There is much more to explore here. Like everything, a module whether it be a drill, a technique, a concept, cueing point, a methodology,... must all be in context, what is the objective, what are the deficiencies, where is the module placed amongst other modules for a proper progression, what is the cost (time) for implementation, what are the gains... All this considerations should be addressed at some level without being tied down to the point where no action or experimentation is taken.
One major negative of this technique is that it is very resource intensive. We have to have one shooter on the line, it requires a 1:1 instructor:student for that block of training. On way manage resources is to have the dedicated dry fire location on range that students rotate through. That way they are always active, engaged and getting in training.
Follow up Training:
What is next after this drill? More of the same? Is there a progression? Is there a layer where now slow aimed fire is better? Do we progress and provide cueing points for teaching shooting on the move? I am not sure but I will continue this lane where I am going to maintain a regimen on Angie (wife) of having her shoot in a manner where she is mentally overloaded so any mental instincts to control recoil is pushed down the list to the point of not taking motor neuron action. My methodology is to give cueing points that are most relevant for the particular drill/module. For example right now she has issues with a constant grip so I provide my array of verbal and tactile grip cueing points her conscience is placed on those critical mechanics grinding them in with repetition to the goal of unconcience competence.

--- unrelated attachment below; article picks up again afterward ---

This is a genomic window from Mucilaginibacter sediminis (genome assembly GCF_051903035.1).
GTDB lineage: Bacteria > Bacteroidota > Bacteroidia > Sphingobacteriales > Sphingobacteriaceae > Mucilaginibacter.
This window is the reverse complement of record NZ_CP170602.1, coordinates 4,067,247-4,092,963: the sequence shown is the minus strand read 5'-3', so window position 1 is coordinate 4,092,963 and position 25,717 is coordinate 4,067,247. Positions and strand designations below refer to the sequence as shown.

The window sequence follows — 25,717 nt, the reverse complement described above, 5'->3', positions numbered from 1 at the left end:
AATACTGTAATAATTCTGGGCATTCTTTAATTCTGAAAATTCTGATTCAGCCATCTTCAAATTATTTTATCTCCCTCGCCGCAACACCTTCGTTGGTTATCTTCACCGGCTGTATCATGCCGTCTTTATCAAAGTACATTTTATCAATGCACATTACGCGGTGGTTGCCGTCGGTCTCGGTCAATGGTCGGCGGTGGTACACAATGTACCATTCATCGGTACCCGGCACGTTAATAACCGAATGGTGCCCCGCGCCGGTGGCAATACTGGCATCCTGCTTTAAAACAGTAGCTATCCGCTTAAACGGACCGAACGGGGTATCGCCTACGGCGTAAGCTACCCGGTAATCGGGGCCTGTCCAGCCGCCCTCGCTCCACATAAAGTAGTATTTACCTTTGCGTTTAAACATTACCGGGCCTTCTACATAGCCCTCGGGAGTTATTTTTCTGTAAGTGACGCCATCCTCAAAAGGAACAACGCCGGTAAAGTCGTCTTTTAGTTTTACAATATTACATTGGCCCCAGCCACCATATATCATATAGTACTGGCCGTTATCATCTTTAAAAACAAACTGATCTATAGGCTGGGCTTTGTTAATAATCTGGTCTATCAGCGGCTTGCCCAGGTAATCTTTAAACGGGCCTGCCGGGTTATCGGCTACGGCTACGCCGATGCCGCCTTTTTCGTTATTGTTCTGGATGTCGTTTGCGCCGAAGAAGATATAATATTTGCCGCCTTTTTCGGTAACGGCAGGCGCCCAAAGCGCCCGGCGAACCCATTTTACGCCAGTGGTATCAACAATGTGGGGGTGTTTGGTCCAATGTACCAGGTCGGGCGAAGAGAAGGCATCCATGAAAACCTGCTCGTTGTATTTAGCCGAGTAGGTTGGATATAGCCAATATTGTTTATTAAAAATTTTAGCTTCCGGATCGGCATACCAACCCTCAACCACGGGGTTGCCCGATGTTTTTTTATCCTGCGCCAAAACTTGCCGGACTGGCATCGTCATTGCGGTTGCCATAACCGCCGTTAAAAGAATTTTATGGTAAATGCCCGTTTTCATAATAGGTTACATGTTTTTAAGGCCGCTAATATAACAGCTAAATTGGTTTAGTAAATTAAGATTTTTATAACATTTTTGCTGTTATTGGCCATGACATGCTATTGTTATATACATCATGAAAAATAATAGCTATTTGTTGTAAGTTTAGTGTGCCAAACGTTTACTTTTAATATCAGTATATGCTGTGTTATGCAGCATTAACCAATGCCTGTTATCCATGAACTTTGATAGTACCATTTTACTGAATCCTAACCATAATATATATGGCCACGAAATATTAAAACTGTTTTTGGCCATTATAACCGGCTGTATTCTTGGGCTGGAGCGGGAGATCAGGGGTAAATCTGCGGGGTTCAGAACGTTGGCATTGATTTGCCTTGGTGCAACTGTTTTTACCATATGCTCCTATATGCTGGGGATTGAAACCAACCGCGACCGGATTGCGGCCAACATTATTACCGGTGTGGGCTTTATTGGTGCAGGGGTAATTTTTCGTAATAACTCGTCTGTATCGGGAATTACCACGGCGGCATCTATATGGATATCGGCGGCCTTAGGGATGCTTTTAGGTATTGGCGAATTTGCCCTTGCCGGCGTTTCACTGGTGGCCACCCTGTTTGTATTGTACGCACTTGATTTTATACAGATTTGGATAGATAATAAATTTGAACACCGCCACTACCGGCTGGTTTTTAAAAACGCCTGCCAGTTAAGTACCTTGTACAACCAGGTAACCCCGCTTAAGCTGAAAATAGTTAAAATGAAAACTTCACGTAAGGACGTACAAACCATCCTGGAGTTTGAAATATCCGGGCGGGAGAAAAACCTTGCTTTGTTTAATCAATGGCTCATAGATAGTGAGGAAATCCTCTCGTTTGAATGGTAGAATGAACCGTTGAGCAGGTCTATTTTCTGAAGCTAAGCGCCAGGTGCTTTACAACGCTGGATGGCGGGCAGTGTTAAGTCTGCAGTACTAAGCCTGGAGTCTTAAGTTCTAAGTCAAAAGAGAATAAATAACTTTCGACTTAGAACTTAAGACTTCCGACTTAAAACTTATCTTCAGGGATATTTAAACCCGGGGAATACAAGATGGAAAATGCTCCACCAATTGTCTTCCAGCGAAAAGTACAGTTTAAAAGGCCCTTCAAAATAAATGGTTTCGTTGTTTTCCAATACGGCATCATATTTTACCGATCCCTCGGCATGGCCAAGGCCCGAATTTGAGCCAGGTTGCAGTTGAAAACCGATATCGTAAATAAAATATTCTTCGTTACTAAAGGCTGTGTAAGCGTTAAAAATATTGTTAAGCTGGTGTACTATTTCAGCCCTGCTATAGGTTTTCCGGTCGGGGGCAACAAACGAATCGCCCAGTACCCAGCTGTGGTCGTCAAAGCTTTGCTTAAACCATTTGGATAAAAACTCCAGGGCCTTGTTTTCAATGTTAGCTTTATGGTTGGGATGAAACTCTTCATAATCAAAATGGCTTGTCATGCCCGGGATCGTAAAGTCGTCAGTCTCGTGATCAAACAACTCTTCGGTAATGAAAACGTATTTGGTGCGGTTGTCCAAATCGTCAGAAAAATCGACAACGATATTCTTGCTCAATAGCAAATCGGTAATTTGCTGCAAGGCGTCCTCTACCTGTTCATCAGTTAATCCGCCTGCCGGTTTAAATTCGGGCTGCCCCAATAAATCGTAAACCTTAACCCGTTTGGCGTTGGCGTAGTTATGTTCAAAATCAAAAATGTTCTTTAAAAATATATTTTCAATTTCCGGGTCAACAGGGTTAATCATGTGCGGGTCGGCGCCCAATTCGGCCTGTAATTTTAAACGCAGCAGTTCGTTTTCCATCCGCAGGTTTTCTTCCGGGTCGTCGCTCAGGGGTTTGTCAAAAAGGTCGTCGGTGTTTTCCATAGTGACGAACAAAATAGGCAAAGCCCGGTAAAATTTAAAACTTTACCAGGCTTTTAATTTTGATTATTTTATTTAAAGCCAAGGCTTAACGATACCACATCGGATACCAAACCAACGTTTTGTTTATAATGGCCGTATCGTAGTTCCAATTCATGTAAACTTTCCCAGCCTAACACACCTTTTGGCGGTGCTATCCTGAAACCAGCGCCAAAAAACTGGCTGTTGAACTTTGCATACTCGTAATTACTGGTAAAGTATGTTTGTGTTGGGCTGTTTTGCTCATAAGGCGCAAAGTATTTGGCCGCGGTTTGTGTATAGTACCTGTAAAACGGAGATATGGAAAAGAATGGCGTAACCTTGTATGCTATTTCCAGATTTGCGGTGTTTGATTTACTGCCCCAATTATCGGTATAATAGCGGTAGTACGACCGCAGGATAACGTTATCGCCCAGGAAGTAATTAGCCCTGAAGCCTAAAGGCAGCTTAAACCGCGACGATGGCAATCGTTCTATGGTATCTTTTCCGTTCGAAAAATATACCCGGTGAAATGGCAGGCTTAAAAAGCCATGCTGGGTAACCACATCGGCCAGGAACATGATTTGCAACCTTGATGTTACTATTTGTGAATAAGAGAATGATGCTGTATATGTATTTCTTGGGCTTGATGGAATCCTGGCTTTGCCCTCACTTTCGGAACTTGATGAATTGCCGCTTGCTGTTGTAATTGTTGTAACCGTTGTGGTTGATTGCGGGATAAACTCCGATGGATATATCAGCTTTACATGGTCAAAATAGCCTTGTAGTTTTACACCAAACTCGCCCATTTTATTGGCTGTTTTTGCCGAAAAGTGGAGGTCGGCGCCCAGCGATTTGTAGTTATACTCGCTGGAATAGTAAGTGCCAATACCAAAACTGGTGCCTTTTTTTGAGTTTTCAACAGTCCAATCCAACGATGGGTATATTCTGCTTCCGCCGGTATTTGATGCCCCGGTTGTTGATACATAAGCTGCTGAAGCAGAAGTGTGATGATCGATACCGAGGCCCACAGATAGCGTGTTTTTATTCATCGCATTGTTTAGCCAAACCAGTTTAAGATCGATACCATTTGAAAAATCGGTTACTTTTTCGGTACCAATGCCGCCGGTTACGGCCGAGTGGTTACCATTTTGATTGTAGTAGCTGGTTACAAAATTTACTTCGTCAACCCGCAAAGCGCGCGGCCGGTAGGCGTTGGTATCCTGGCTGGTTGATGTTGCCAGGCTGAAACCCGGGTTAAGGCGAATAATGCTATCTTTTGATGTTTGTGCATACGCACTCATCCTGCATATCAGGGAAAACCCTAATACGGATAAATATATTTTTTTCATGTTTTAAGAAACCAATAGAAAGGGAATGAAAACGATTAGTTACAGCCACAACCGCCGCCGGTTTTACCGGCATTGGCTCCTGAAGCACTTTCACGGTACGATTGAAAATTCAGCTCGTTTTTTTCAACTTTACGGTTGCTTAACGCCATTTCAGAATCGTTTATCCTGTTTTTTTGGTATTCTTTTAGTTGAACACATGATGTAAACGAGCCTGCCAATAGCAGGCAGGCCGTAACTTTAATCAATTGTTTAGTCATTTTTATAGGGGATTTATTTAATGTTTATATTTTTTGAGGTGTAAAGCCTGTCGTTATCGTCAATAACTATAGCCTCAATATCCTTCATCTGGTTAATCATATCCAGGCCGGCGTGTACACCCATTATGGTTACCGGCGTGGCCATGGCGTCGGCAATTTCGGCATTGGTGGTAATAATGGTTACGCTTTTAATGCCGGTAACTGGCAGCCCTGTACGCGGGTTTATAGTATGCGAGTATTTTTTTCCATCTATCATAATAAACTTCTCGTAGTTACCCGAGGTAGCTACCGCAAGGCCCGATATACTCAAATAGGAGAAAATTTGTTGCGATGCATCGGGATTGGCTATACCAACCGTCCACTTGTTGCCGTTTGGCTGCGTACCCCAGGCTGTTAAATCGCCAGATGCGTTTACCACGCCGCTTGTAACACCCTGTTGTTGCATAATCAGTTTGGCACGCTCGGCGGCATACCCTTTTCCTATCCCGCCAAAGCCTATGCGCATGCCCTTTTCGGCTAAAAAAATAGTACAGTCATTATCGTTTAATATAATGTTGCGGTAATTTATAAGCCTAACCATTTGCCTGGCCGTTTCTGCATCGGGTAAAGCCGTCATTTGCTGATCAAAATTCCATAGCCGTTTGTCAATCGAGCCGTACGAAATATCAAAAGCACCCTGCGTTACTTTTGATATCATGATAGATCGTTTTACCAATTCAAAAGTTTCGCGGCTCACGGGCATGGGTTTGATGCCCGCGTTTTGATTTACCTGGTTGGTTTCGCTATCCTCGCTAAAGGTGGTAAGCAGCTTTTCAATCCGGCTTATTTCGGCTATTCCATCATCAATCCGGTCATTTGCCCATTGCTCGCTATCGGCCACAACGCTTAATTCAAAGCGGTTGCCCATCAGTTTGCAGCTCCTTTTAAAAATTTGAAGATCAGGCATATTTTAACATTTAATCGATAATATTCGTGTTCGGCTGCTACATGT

Unconscience competence. The shooter has chunked in the most robust, fungible, streamlined, mechanics that are are as natural as possible and pulled to the most coordinated, explosive motor neuron patterns. The techniques have to be robust and work well in any environmental, mental and physical states. In this module block we are down stream from the grip module and getting the shooter to maintain follow through post recoil so the muzzle comes back down in a predictable location. Our methodology of accomplishing that is not recruiting unnecessary muscles post "boom".